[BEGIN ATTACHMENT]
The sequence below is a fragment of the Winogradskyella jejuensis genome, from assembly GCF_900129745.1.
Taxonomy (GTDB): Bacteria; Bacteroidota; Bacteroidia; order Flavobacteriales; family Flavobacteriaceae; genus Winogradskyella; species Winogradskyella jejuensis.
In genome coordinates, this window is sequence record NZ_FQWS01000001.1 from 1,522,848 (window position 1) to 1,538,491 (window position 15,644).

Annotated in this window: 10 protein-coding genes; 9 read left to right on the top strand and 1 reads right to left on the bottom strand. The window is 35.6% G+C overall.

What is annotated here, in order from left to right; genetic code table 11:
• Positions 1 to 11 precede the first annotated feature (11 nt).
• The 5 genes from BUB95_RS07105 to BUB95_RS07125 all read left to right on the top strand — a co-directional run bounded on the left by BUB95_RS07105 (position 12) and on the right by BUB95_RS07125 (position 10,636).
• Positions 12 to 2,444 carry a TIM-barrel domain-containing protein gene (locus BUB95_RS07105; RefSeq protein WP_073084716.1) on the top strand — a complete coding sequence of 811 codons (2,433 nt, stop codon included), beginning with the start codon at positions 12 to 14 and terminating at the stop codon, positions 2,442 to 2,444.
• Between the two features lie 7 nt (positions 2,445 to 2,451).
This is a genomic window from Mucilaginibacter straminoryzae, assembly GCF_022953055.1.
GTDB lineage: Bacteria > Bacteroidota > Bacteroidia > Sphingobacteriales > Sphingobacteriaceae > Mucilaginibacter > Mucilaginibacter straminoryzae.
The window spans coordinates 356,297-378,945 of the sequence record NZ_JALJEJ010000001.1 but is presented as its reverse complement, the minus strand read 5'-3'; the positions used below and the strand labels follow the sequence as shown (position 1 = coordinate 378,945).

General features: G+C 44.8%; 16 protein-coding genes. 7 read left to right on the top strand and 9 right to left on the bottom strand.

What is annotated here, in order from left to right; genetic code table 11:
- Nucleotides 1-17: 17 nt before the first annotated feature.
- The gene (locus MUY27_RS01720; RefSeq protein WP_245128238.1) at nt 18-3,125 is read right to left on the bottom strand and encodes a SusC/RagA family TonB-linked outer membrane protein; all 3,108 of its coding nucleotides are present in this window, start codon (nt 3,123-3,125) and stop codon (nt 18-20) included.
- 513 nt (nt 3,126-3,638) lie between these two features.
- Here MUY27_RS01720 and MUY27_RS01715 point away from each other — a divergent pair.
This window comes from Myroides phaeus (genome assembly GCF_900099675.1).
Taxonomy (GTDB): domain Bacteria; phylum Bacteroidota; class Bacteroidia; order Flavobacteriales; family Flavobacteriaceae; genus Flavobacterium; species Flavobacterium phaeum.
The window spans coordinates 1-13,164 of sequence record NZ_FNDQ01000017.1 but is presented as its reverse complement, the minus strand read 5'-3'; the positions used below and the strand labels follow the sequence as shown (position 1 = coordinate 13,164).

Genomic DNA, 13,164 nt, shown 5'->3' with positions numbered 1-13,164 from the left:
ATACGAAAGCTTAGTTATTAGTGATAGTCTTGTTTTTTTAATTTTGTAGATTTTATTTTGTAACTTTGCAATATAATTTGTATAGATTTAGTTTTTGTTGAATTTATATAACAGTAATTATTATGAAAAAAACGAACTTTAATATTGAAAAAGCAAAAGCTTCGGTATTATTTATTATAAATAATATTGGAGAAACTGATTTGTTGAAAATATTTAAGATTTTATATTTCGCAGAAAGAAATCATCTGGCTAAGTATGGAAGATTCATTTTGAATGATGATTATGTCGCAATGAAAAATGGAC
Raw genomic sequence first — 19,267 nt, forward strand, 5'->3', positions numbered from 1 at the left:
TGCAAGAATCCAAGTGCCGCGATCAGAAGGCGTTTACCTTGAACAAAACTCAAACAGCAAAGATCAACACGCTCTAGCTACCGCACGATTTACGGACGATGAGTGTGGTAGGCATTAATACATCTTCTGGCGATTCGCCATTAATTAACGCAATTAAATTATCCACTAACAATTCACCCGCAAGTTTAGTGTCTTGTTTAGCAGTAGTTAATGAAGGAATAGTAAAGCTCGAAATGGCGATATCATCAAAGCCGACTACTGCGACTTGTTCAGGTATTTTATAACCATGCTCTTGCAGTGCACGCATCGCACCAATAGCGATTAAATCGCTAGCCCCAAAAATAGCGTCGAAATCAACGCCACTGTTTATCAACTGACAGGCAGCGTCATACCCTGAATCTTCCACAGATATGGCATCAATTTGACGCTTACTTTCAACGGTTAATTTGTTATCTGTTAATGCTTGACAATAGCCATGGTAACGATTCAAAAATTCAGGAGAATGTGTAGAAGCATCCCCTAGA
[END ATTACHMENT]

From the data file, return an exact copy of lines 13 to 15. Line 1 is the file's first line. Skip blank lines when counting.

General features: G+C 44.8%; 16 protein-coding genes. 7 read left to right on the top strand and 9 right to left on the bottom strand.

What is annotated here, in order from left to right; genetic code table 11:
- Nucleotides 1-17: 17 nt before the first annotated feature.